Cano Aret Ozgener, the founder of C.A.O. International Inc. and its C.A.O. cigar brands, passed away on June 9 at his home in Nashville, Tennessee, of pancreatic cancer. Ozgener, who was 81, had also fought a long battle with non-Hodgkins lymphoma.
Ozgener owned and operated C.A.O. with his son Tim (Murat) and daughter Ayleen from their hometown of Nashville before selling the brand to Henry Wintermans (a division of ST Tobacco) in 2007. After the sale, CAO became part of General Cigar Co. and its parent STI, and was relocated to General’s U.S. headquarters in Richmond, Virginia.
“He was a great father, businessman and philosopher,” said Tim today during a phone interview with Cigar Aficionado. “And he was a fighter. My father was first diagnosed with non-Hodgkins lymphoma in 2002. Thanks to modern medicine, I got nearly 20 more years with him. That’s how I look at it—like a gift. He lived much longer than expected and was my best friend.”
Born on January 19, 1937, Ozgener was raised in Istanbul, Turkey, by Armenian parents. He studied at a Jesuit French grammar school before being accepted into the American-run Roberts College in Istanbul, from which he received a bachelor’s degree in mechanical engineering in 1960. As a student in Turkey, Ozgener enjoyed smoking pipes, especially those made from meerschaum, a white, clay-like magnesium silicate. But it wasn't until he came to the U.S. to study mechanical engineering in 1961 as a Columbia University graduate student that he started smoking cigars, which he and his friends would smoke in movie theaters in New York City.
“Of course, they were Cuban cigars, pre-embargo Cubans,” recalled Ozgener in a Cigar Aficionado interview. “At that point we took the cigars and went to the theater and smoked our cigars while watching the movies. Nobody objected. Things have changed so much since that time.”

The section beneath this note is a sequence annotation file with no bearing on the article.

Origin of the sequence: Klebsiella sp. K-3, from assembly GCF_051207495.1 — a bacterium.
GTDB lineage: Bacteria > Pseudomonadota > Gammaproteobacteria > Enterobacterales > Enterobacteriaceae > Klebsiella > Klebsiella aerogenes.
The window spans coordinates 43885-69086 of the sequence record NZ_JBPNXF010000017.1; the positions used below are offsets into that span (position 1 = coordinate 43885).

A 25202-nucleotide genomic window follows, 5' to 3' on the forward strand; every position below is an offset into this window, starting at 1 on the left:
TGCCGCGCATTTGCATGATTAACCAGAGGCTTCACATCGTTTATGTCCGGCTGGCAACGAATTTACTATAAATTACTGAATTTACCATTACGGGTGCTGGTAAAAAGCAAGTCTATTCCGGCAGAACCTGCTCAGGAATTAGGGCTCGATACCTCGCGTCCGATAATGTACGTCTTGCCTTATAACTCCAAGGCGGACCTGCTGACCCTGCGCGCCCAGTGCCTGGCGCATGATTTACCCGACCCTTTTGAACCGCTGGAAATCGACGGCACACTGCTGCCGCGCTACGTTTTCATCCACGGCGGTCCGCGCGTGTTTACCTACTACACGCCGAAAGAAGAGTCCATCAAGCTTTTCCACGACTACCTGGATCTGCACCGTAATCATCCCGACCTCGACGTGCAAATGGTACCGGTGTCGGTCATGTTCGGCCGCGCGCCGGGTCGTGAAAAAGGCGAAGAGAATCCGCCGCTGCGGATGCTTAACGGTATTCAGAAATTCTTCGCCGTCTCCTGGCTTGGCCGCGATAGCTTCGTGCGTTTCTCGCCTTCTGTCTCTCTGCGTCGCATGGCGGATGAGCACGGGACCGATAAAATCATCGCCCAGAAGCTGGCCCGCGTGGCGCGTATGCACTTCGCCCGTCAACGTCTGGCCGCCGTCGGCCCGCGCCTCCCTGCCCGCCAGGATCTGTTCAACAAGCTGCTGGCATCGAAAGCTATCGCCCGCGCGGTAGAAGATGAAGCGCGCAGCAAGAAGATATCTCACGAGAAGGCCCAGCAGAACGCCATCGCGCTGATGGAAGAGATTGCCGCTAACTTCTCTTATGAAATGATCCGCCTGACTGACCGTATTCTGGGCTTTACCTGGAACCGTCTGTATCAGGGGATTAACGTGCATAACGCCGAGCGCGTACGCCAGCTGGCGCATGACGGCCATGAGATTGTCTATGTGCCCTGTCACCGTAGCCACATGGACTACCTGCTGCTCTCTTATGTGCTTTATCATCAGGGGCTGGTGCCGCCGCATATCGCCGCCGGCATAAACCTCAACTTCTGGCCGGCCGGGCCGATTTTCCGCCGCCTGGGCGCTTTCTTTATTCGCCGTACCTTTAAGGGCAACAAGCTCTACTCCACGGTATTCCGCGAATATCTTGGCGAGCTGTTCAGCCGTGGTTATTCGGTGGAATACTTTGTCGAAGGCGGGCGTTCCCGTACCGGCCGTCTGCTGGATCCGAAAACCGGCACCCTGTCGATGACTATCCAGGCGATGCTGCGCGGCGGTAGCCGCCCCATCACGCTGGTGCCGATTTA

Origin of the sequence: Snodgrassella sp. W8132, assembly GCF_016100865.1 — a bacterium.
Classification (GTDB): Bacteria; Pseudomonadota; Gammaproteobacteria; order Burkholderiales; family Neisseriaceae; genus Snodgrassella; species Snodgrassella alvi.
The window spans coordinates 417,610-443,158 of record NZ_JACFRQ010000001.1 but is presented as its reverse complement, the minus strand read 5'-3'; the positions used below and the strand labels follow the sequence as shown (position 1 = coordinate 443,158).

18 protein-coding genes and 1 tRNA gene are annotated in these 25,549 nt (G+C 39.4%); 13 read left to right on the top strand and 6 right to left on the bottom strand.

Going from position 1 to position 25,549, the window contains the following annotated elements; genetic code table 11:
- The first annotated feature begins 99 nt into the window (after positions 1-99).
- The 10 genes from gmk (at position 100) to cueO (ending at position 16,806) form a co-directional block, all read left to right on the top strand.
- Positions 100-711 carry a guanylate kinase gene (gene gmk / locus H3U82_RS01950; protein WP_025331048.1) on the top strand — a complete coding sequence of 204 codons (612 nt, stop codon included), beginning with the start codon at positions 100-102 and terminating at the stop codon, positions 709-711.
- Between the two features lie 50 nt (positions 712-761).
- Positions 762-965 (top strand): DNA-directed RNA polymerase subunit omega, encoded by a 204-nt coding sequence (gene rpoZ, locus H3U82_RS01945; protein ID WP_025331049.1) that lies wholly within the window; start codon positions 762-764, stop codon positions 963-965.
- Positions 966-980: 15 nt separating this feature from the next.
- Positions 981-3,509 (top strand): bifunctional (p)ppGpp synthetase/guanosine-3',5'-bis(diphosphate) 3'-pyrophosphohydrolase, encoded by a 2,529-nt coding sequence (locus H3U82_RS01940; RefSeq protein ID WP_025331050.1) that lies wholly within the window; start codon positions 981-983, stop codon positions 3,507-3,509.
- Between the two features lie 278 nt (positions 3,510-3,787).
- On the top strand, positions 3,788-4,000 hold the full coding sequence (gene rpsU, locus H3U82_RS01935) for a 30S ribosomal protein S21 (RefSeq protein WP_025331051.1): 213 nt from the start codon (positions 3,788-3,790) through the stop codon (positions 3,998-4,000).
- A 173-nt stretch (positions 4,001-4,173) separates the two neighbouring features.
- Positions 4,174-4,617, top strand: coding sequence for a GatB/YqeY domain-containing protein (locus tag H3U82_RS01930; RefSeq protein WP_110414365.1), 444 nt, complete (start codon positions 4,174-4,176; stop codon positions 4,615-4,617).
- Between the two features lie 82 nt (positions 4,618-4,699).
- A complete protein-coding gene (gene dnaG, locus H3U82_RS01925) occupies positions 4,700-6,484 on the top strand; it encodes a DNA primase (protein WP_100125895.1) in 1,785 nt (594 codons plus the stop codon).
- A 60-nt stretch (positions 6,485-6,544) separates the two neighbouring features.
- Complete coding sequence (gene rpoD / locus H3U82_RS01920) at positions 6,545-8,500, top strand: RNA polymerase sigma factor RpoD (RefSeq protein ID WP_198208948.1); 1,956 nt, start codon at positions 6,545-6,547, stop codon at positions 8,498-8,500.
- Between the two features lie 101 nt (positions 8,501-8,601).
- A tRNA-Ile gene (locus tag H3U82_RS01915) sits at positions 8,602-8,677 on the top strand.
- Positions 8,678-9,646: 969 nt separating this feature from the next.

Graduating from Columbia in 1964 with an engineering degree, Ozgener got a job with DuPont to work in the company’s Kinston, North Carolina, plant. It was during this time, at the age of 27, that he came across some flawed Turkish meerschaum pipes. He applied his engineering abilities to improving them.
“I was not happy with the quality of Turkish meerschaum. The tobacconists were not happy with them. So I used to take the meerschaums and change the stems, make modifications and work with the carvers to improve them," Ozgener said. He got into the pipe business full-time in 1977, and in 1993, he entered the cigar market, spending two years creating the first C.A.O. brand with tobacco grower and cigarmaker Nestor Plasencia and Carlos Toraño. The first C.A.O. cigar, which was made in Honduras, was introduced in 1995.
Ozgener and C.AO. would add many more cigars, and by 2004, the company made seven brands: Gold, Brazilia, Criollo, Double Maduro (or MX2) and three versions of L’Anniversaire: Maduro, Cameroon and eXtreme. The company also marketed flavored cigars and several specialty lines, including the reincarnated Black and a 65th Anniversary Cigar made to honor Cano Ozgener’s 65th birthday. Pipes became a very small percentage of C.A.O., which focused mainly on premium cigars.
As the company was growing, Ozgener had given more responsibilities to his son and daughter, and by the time he was 67 years old, he had survived a bout with non-Hodgkins Lymphoma, which went into remission.
By 2007, C.A.O. was acquired by Henri Wintermans, a division of ST Tobacco Group. At that point, Ozgener had retired. His son remained with the company and signed on as company president before leaving in 2010.
In 2012, Cano and Tim founded OZ Arts Nashville, a nonprofit, performing and visual arts center.
“After we sold C.A.O., he said we should start a nonprofit, contemporary arts center,” Tim said. “So we converted our cigar headquarters into a center for performing and visual arts. My Dad believed that art has the power to inspire people and make them want to live.”
C.A.O. cigars continue to be sold and manufactured by General Cigar, which is owned by Scandinavian Tobacco Group.
“Cano Ozgener was a creative force and a visionary who left an indelible mark on the premium cigar category,” said Regis Broersma, president of Scandinavian Tobacco Group. “We will continue to be inspired by his motto: ‘If you can dream it, you can do it.’ Our deepest sympathies are with his family and all of those whose lives he touched.”
Ozgener is survived by his wife of 54 years, Esen; children Tim Ozgener and Aylin Ozgener; sister Esperanz Minassian; and four grandchildren Aloe Franke, Sean Franke, Cano Evan Ozgener, and Aidan Ozgener.
A ceremony will be held at OZ Arts Nashville on Sunday, June 24, at 3:14 p.m. OZ Arts is located at 6172 Cockrill Bend Circle.
In lieu of flowers, Cano and his family have requested donations may be made to OZ Arts Nashville at ozartsnashville.org.
Click to watch this video of Cano Ozgener speaking with executive editor David Savona.